You have to take a look at this book. I can try to tell you how amazing it is, how each page gives you a glimpse into some stranger's life through a window you haven't been invited to view, like driving down a street at night and glimpsing snippets of people through their lighted windows. But here you get a fuller story, or enough to goad you into filling in what's missing. I could try to tell you how heart-wrenching some of these partly-told stories can be, but it won't be very convincing. You You have to take a look at this book. I can try to tell you how amazing it is, how each page gives you a glimpse into some stranger's life through a window you haven't been invited to view, like driving down a street at night and glimpsing snippets of people through their lighted windows. But here you get a fuller story, or enough to goad you into filling in what's missing. I could try to tell you how heart-wrenching some of these partly-told stories can be, but it won't be very convincing. You have to see the photos for yourself. This book is an experience, a capsule of history, nostalgia, mystery, artifacts of lives finished in history, but still living moments for the photographed. There is the moment of the click of the camera, the moment an owner writes an elusive comment on the back, for themselves, their grandkids, for you? The moment that photo was discarded, and the moment it was discovered again, with new eyes, new meanings, new mysteries. All these moments forged together, an impossible trick with words, but effortless with an image. Even more heart-wrenching when you consider that this era is over; we don't leave a trail through our lives with snapshots anymore -- our digital history isn't hoarded in old shoe boxes. What images will we leave to our grandkids when our digital files are obsolete? The 20th century is over and done, and the photos are what we have left. The 21st century is only just begun, but we're losing it already.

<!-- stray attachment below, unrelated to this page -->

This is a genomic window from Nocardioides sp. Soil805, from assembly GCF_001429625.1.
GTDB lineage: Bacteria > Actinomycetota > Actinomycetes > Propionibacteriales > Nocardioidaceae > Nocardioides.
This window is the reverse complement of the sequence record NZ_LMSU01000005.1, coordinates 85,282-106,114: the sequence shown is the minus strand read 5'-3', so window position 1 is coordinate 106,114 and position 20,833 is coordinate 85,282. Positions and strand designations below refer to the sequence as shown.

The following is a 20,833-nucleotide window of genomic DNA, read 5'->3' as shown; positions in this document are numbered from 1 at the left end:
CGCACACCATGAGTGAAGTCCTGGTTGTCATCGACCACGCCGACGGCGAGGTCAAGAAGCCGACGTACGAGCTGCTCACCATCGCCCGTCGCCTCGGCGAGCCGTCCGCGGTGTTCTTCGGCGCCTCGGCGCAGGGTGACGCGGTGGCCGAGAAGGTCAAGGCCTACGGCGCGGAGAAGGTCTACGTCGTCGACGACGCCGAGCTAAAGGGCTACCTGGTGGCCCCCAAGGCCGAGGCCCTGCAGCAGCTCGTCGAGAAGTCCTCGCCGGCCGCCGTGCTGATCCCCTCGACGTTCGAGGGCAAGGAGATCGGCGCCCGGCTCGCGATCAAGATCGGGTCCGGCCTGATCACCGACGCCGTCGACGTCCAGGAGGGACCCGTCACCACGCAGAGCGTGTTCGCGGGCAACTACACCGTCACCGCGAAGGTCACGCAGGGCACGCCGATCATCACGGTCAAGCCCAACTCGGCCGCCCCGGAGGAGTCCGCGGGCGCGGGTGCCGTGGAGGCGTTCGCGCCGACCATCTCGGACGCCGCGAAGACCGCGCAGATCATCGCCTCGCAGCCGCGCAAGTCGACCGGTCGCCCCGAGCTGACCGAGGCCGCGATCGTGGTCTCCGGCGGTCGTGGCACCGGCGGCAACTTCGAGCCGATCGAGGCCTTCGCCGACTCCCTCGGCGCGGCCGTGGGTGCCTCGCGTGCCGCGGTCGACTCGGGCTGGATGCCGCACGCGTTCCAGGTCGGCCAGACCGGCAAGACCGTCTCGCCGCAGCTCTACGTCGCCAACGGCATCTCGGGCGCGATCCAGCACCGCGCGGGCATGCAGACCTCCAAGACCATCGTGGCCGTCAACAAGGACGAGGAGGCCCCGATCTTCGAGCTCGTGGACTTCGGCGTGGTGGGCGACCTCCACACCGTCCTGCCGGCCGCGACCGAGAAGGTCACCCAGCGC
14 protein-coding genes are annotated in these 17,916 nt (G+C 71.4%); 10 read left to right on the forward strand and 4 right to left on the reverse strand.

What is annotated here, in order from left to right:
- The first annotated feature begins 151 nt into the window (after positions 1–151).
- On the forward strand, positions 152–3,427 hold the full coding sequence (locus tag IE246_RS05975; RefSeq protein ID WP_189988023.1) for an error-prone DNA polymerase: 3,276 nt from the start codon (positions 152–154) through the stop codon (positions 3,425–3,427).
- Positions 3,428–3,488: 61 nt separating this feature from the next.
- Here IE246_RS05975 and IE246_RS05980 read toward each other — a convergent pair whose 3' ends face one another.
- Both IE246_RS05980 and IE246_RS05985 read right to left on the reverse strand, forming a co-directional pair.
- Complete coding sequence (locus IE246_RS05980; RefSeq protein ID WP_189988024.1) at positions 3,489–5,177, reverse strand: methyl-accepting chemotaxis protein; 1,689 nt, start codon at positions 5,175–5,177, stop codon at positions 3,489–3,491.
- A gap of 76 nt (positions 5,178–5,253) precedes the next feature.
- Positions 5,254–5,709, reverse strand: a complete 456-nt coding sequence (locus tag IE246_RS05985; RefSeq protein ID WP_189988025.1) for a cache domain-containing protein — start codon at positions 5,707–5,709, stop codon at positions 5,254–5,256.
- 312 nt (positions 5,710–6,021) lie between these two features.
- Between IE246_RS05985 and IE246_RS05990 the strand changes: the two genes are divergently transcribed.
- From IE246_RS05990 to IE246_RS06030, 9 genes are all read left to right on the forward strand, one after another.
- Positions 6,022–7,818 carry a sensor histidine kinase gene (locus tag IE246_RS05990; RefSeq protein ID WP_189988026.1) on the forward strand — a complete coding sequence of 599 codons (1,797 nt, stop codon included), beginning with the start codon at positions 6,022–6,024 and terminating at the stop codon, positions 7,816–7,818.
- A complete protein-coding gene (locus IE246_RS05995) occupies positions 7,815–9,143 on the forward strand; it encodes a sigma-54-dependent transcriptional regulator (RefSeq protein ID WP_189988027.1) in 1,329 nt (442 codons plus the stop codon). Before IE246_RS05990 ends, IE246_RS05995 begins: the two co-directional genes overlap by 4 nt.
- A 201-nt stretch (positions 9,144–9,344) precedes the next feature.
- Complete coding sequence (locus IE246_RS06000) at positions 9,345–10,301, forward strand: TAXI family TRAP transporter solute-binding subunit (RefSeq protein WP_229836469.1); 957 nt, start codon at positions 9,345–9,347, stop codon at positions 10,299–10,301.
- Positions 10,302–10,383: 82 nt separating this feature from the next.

4. 5 out of 5

    Scott

    "A picture is worth a thousand words . . ." -- old English adage Author Ransom Riggs (known for the Miss Peregrine's Home for Peculiar Children series) has a 'peculiar' hobby - he likes to scour the weekend flea markets, swap meets, and garage / yard sales of Southern California to add to his ever-growing collection of vernacular photography. (Hey, I had to look it up - it means the pics feature common people and objects as the subject matter.) In his Talking Pictures he gathers a sample of the d "A picture is worth a thousand words . . ." -- old English adage Author Ransom Riggs (known for the Miss Peregrine's Home for Peculiar Children series) has a 'peculiar' hobby - he likes to scour the weekend flea markets, swap meets, and garage / yard sales of Southern California to add to his ever-growing collection of vernacular photography. (Hey, I had to look it up - it means the pics feature common people and objects as the subject matter.) In his Talking Pictures he gathers a sample of the discarded photographs, usually dating from the 1920's up to the late 1960's, and loosely organizes them in titled chapters like 'Clowning Around,' 'Love and Marriage,' 'Life During Wartime.' I especially liked the military-related chapter, which often featured our young servicemen either shipping off to and/or returning home from either WWII, the Korean Conflict, or the Vietnam War with humor, although the concerns and horrors of warfare are somberly addressed as well.

  5. 4 out of 5

    Angel